by Pia K. Hansen

Eric Robison is sitting at a small table at the Rocket on Main Street with a mug of coffee. In his white T-shirt, with his loosely braided long hair, he looks like someone whose local band would be playing Riverfront Park this weekend. Actually, he's just come back to his hometown from Washington, D.C., where he spent three days in jail for his part in a protest at the Pentagon. And in a couple of weeks, he's heading off to federal prison in Oregon, where he's to serve six months for his role in a protest outside the U.S. Army's School of the Americas (SOA) at Fort Benning in Columbus, Ga.

"I've gone down to protest the SOA for the last three years," he says. "We have a rally there with music and speakers, and then there's a procession on the road out from the base, to protest the school and what's going on in there."

The SOA -- which just changed its name to the Western Hemisphere Institute for Security Cooperation -- was established in 1946. Operating on an approximately $4 million annual budget, it attracts a large number of Latin American military students for courses that are supposed to help the school's graduates assist the United States' so-called war on drugs once they return to their home countries.

The problem, say Robison and others, is that the same graduates continue to turn up as human rights violators who participate in oppression and support South American military dictatorships. Dictators Manuel Noriega and Omar Torrijos of Panama, Juan Velasco Alvarado of Peru and Hug Banzer Suarez of Bolivia are all graduates of the program funded by taxpayer dollars.

"The problem is the United States supports the SOA with millions of dollars every year, supposedly to help fight the war on drugs, where in reality the money goes to an education in suppression," says Robison. "We shouldn't support governments that are corrupt. I mean, regular people like you and me just disappear in these countries if they don't cooperate -- it's horrid."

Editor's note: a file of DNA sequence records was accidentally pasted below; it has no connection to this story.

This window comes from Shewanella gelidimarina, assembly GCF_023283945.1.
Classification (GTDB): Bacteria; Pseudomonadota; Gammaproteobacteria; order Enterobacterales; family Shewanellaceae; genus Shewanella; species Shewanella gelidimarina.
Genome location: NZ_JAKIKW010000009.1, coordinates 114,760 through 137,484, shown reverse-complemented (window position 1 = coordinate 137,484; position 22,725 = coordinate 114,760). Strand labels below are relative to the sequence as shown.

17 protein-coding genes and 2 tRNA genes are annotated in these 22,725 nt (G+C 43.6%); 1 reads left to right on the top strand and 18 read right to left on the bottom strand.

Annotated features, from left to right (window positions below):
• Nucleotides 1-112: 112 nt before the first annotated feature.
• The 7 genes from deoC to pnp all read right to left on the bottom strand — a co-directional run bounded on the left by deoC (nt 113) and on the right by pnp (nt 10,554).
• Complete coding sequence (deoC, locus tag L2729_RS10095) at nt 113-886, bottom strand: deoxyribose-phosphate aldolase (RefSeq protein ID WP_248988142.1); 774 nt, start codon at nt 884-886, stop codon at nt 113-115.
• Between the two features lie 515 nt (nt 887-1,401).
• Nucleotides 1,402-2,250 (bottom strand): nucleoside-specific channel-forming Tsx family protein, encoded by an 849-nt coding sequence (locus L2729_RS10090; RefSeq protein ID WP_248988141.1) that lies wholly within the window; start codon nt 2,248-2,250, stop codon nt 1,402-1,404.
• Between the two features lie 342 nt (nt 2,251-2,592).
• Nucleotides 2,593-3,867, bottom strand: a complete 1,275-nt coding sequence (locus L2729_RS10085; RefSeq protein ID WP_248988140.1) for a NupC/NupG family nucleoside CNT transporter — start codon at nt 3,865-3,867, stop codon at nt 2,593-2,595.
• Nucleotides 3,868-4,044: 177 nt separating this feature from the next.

Robison, 21, is a Lewis and Clark High School graduate. He won a Chase Youth Award in 1998 for environmental concern, because of the work he had done in Ecology's Youth Corps. Since 1997 he's been involved with the Peace and Justice Action League (PJALS) in Spokane, and that's where he first heard talk about SOA Watch -- the group that continues to protest the SOA.

He's uncertain what exactly it was that drew his attention.

"I think I've moved socially so now people have become more important to me," says Robison. "I believe the United States' involvement in SOA is keeping a lot of people in South America from making life better for themselves. That's why I protest."

Robison participated in protests at SOA in 1998, '99 and 2000.

"We have a rally and speakers in the road leading to the base. It all ends with a procession," says Robison. "I was convicted of a class B criminal trespass, because they had told me not to come back. About 20 people got the same sentence. One was a Sister [a nun] from the Seattle area, she's 75 and she got three months."

Father Roy Bouregois founded SOA Watch in 1990 as a response to the civilian massacres and human rights violations committed by SOA graduates in South America.

So how does he feel about going to jail for participating in a non-violent protest?

"I don't have a lot of confidence in the current two-party system; I feel pretty disillusioned," says Robison. "Is it going to deter me from going again? No."

The Rum Rebellion: Prohibition in North Idaho @ Museum of North Idaho

Through Oct. 29, 11 a.m.-5 p.m.
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